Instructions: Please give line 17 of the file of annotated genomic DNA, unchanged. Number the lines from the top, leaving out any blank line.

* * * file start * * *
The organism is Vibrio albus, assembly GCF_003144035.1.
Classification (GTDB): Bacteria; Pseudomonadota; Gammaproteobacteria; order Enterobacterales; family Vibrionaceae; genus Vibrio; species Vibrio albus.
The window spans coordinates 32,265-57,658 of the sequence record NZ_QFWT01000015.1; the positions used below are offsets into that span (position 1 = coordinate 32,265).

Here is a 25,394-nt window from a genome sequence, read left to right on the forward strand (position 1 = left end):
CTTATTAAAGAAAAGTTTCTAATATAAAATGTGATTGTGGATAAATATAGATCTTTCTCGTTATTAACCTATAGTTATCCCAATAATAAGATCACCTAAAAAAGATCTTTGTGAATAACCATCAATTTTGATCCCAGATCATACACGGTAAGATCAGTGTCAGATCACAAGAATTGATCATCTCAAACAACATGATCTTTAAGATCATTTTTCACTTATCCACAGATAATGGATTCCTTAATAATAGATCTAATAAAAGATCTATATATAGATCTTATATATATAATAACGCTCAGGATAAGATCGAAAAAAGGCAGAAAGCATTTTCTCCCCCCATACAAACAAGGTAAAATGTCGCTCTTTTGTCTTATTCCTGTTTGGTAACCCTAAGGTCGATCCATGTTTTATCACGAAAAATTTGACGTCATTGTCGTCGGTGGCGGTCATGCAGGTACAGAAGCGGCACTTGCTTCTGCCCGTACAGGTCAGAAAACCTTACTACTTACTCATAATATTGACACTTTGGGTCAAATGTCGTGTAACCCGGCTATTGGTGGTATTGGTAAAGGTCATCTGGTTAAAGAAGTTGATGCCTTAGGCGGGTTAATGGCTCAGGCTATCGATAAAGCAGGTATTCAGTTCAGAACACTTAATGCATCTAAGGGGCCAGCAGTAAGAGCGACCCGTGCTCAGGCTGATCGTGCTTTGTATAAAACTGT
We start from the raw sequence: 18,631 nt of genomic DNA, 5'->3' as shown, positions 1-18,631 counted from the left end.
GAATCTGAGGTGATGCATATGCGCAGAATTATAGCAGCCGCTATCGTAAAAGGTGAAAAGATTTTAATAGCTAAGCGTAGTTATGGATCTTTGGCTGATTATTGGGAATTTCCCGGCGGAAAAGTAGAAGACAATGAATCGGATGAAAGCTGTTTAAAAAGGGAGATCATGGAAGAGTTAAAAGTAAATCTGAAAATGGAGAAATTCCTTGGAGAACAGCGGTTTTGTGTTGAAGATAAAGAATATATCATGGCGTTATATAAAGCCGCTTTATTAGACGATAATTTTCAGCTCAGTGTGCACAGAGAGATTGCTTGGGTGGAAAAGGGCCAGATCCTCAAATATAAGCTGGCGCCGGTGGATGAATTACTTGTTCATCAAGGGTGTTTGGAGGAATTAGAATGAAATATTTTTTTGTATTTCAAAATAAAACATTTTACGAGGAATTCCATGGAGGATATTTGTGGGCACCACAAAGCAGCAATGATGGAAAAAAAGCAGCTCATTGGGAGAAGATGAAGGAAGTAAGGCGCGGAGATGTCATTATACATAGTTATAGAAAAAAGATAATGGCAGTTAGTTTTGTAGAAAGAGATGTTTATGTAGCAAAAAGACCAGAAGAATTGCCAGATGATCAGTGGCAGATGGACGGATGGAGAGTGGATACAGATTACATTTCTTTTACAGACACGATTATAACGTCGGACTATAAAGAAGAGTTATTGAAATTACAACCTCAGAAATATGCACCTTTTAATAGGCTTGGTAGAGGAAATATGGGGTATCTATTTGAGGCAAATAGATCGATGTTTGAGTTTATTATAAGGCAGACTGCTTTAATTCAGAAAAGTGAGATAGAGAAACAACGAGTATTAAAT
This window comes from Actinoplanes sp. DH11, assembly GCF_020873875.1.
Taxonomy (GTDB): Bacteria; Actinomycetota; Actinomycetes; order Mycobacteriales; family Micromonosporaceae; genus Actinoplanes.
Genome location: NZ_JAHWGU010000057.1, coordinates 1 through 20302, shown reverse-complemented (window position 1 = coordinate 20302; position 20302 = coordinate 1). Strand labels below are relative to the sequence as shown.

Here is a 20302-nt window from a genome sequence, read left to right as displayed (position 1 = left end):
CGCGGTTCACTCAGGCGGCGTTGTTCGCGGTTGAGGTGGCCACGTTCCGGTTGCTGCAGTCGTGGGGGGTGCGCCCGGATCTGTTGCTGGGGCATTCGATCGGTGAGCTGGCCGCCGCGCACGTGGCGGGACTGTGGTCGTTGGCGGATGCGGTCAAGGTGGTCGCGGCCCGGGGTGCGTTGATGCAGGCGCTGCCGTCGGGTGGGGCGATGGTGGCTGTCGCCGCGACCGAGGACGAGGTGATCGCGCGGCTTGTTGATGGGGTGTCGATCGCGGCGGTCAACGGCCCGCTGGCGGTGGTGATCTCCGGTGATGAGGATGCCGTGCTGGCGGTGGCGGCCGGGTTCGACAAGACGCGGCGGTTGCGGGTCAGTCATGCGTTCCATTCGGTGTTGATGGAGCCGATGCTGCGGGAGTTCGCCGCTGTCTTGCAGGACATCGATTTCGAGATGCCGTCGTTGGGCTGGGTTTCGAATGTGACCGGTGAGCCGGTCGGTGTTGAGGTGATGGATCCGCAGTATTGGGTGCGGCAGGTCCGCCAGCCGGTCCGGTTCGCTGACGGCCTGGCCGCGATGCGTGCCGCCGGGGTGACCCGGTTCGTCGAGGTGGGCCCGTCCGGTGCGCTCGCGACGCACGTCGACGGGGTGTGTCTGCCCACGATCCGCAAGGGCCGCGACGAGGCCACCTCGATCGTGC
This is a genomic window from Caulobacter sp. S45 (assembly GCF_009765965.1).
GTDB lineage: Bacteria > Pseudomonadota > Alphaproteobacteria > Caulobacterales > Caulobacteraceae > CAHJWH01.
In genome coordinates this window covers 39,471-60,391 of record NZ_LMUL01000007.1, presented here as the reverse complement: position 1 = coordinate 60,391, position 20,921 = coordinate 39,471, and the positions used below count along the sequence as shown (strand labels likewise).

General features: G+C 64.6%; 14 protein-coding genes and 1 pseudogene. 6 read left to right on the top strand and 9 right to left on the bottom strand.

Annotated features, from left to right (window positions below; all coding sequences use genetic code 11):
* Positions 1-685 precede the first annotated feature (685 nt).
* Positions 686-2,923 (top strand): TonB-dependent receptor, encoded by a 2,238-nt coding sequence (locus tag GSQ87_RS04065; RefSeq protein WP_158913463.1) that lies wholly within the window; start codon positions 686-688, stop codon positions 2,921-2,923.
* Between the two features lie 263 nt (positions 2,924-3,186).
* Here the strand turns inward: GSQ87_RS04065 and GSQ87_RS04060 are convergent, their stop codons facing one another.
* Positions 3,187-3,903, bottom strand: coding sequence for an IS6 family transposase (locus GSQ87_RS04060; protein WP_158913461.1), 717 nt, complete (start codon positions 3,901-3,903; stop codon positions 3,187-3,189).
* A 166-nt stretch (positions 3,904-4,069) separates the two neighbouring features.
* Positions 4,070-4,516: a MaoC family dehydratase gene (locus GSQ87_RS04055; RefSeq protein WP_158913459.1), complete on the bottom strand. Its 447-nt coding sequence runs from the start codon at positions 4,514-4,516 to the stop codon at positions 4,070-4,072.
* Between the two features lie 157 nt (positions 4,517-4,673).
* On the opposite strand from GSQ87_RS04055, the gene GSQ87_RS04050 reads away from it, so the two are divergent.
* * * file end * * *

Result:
Annotated features, from left to right (window positions below; all coding sequences use genetic code 11):